It is therefore unusual to find manuscripts made by the same scribe, rubricator, decorator and illuminator/s, but each of their components may find matches in different manuscripts. This manuscript shows the same textual and illustrative sequence as London, British Library, MSS Harley 1853 and Stowe 26, but for the absence of the Mass of the Virgin and perhaps of the Psalter of St Jerome at the end. The three manuscripts are also similarly diminutive. Its beautiful Italianate Gothic hand matches that of Baltimore, The Walters Art Museum MS. W. 179. The rubrication and decoration of minor initials and line-fillers is close to that of Les Enlumineures Book of Hours 61, BL Stowe MS 26, Walters MSS 190 and 196 (made for Queen Eleanor of Portugal), and the Derval Hours, Sotheby’s, 5 July 2005, lot 98 (made for Jean de Châteaugiron, seigneur de Derval and chamberlain of Brittany). The accomplished decoration of the borders finds correspondence in Les Enlumineures Book of Hours 61 and possibly Chicago, Newberry Library, Case MS. 35 (the Mildmay Hours).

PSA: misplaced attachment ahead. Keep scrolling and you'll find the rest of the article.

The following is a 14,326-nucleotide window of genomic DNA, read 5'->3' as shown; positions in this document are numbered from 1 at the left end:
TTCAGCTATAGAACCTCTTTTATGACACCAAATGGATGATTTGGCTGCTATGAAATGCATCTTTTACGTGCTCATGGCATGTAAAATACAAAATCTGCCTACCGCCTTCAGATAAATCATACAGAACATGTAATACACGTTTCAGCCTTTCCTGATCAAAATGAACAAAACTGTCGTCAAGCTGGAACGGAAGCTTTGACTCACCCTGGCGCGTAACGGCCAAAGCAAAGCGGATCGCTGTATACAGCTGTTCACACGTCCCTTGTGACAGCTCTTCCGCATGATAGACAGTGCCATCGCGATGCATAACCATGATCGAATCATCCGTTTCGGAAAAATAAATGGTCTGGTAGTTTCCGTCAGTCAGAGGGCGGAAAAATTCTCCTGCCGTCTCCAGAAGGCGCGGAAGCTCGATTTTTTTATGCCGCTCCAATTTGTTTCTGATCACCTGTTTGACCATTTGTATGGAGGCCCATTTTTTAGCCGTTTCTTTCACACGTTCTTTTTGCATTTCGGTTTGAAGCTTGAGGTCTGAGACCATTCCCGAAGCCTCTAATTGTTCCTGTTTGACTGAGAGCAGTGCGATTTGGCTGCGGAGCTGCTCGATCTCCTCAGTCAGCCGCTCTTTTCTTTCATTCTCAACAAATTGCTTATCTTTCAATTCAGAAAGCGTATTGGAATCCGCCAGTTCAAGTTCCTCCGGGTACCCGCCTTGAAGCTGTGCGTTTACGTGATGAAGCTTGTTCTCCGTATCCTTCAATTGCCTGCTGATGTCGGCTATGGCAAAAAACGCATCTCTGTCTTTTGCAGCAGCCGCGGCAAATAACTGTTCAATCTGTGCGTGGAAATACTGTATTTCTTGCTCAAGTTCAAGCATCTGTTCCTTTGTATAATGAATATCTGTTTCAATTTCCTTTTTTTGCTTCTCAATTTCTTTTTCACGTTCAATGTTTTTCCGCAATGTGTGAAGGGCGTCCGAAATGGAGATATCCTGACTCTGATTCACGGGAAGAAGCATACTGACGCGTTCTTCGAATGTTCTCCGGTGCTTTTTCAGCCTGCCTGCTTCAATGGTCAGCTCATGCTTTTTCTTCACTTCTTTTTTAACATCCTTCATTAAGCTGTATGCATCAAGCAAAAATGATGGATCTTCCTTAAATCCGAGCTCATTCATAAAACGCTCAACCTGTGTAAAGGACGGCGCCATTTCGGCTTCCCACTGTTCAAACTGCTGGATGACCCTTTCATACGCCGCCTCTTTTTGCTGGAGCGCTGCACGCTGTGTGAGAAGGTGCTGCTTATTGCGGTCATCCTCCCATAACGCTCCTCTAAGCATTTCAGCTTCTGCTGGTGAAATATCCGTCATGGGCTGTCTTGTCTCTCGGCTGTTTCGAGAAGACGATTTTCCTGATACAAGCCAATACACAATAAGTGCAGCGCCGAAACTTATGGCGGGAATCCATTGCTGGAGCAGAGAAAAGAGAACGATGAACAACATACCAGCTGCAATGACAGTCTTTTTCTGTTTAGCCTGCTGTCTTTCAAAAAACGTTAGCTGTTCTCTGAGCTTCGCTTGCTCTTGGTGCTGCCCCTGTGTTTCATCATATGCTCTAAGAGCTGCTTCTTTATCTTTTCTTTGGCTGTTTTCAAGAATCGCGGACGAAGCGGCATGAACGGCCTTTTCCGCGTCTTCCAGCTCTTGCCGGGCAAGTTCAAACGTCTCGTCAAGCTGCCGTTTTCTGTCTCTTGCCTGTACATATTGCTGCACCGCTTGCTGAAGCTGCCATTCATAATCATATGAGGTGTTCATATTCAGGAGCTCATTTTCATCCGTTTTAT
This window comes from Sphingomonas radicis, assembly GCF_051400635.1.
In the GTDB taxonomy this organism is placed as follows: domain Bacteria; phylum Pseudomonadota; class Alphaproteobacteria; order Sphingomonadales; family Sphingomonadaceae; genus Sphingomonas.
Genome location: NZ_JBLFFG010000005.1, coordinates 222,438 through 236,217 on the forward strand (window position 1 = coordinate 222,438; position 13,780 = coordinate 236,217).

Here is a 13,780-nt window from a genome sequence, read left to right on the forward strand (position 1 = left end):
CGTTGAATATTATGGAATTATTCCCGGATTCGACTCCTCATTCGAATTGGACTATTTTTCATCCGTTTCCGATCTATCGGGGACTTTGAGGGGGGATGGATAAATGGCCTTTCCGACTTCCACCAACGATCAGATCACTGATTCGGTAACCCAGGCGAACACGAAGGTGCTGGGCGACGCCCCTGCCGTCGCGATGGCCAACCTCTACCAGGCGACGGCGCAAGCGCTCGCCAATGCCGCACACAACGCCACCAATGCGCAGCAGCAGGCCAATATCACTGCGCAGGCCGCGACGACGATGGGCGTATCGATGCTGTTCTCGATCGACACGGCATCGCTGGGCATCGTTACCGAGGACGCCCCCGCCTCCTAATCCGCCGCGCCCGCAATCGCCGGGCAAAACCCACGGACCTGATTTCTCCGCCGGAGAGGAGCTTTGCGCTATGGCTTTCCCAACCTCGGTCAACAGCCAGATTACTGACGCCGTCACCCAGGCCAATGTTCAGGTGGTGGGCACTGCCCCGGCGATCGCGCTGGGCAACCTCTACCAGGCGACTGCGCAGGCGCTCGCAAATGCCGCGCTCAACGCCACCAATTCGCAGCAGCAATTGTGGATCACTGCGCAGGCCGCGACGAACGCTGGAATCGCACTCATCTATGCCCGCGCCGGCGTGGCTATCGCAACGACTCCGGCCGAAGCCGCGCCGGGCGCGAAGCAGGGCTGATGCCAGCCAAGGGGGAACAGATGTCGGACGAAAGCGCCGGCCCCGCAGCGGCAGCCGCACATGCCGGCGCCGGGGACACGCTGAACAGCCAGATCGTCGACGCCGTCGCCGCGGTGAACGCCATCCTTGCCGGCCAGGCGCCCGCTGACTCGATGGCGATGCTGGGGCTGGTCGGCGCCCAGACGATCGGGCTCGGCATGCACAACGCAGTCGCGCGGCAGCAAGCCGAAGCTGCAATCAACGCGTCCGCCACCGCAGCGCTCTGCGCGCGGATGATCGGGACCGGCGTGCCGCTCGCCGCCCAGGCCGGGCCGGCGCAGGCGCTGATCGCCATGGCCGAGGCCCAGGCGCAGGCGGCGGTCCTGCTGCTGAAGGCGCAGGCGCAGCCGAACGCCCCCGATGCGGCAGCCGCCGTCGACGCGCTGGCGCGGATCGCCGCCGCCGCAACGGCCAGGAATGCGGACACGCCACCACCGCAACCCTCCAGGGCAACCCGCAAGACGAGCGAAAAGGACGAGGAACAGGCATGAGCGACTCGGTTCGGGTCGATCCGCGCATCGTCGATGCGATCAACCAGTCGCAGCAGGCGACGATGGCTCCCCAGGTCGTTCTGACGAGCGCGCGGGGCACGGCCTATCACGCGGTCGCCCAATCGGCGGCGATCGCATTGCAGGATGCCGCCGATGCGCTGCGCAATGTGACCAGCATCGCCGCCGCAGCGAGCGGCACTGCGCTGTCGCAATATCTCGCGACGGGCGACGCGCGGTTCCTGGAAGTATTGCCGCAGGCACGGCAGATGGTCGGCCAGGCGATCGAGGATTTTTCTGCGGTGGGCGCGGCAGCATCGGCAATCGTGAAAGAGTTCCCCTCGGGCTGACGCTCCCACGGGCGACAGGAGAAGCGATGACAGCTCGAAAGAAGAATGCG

The sequence of miniatures for the Hours of the Virgin corresponds to the cycle of the Infancy of Christ as was customary in Southern Flanders at the time (see B. Bousmanne, “Item a Guillaume Wyelant aussi enlumineur,” Bruxelles, 1997, p. 164).  The manuscript was undoubtedly illuminated in the circle of Wilhelm Vrelant (d. 1481; active in Bruges from 1454), the most successful illuminator in Bruges at that time. His patrons included the Dukes of Burgundy and members of their family and court as well as French, Spanish, Portuguese and Italian royalty, diplomats, aristocrats, bankers and wealthy merchants. Judging from their surviving manuscripts, he and his collaborators produced devotional books in far greater numbers than any other text; it is therefore not surprising that at the time the so-called “Vrelant style” became very popular and had a strong impact on the production of Books of Hours.